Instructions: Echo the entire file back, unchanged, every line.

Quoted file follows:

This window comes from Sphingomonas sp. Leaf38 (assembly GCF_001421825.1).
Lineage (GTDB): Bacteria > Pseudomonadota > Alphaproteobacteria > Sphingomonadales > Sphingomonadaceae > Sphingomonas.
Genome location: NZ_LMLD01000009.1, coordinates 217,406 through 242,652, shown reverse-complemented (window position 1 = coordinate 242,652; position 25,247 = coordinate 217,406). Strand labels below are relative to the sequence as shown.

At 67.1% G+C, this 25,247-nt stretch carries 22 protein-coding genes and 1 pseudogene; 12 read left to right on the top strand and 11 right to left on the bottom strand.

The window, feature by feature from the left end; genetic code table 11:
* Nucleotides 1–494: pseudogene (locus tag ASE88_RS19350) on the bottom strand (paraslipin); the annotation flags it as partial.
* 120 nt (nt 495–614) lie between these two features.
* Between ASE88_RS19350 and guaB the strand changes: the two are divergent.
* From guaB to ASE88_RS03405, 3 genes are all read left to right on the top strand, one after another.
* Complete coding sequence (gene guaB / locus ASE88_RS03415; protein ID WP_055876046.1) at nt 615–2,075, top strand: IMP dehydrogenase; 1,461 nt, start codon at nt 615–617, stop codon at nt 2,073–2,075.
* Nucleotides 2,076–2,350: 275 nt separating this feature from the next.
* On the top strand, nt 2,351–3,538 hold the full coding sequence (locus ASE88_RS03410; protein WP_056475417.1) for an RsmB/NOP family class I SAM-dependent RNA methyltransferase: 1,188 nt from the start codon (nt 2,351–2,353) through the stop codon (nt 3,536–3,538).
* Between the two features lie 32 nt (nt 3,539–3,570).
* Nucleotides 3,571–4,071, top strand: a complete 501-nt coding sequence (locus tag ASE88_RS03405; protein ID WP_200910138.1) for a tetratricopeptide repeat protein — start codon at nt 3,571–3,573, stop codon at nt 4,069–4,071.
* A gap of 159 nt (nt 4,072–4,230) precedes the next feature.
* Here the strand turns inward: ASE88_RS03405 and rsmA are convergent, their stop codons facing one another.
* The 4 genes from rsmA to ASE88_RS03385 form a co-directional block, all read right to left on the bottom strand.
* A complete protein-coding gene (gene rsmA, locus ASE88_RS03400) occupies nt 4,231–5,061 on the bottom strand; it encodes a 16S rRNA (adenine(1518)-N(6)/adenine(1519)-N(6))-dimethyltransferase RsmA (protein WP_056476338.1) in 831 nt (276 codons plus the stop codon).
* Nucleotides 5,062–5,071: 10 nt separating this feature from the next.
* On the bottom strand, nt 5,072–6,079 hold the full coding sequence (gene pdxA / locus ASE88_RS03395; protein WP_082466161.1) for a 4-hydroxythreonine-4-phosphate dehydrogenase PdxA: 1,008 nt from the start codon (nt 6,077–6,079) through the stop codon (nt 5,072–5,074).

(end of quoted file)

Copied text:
This window comes from Sphingomonas sp. Leaf38 (assembly GCF_001421825.1).
Lineage (GTDB): Bacteria > Pseudomonadota > Alphaproteobacteria > Sphingomonadales > Sphingomonadaceae > Sphingomonas.
Genome location: NZ_LMLD01000009.1, coordinates 217,406 through 242,652, shown reverse-complemented (window position 1 = coordinate 242,652; position 25,247 = coordinate 217,406). Strand labels below are relative to the sequence as shown.

At 67.1% G+C, this 25,247-nt stretch carries 22 protein-coding genes and 1 pseudogene; 12 read left to right on the top strand and 11 right to left on the bottom strand.

The window, feature by feature from the left end; genetic code table 11:
* Nucleotides 1–494: pseudogene (locus tag ASE88_RS19350) on the bottom strand (paraslipin); the annotation flags it as partial.
* 120 nt (nt 495–614) lie between these two features.
* Between ASE88_RS19350 and guaB the strand changes: the two are divergent.
* From guaB to ASE88_RS03405, 3 genes are all read left to right on the top strand, one after another.
* Complete coding sequence (gene guaB / locus ASE88_RS03415; protein ID WP_055876046.1) at nt 615–2,075, top strand: IMP dehydrogenase; 1,461 nt, start codon at nt 615–617, stop codon at nt 2,073–2,075.
* Nucleotides 2,076–2,350: 275 nt separating this feature from the next.
* On the top strand, nt 2,351–3,538 hold the full coding sequence (locus ASE88_RS03410; protein WP_056475417.1) for an RsmB/NOP family class I SAM-dependent RNA methyltransferase: 1,188 nt from the start codon (nt 2,351–2,353) through the stop codon (nt 3,536–3,538).
* Between the two features lie 32 nt (nt 3,539–3,570).
* Nucleotides 3,571–4,071, top strand: a complete 501-nt coding sequence (locus tag ASE88_RS03405; protein ID WP_200910138.1) for a tetratricopeptide repeat protein — start codon at nt 3,571–3,573, stop codon at nt 4,069–4,071.
* A gap of 159 nt (nt 4,072–4,230) precedes the next feature.
* Here the strand turns inward: ASE88_RS03405 and rsmA are convergent, their stop codons facing one another.
* The 4 genes from rsmA to ASE88_RS03385 form a co-directional block, all read right to left on the bottom strand.
* A complete protein-coding gene (gene rsmA, locus ASE88_RS03400) occupies nt 4,231–5,061 on the bottom strand; it encodes a 16S rRNA (adenine(1518)-N(6)/adenine(1519)-N(6))-dimethyltransferase RsmA (protein WP_056476338.1) in 831 nt (276 codons plus the stop codon).
* Nucleotides 5,062–5,071: 10 nt separating this feature from the next.
* On the bottom strand, nt 5,072–6,079 hold the full coding sequence (gene pdxA / locus ASE88_RS03395; protein WP_082466161.1) for a 4-hydroxythreonine-4-phosphate dehydrogenase PdxA: 1,008 nt from the start codon (nt 6,077–6,079) through the stop codon (nt 5,072–5,074).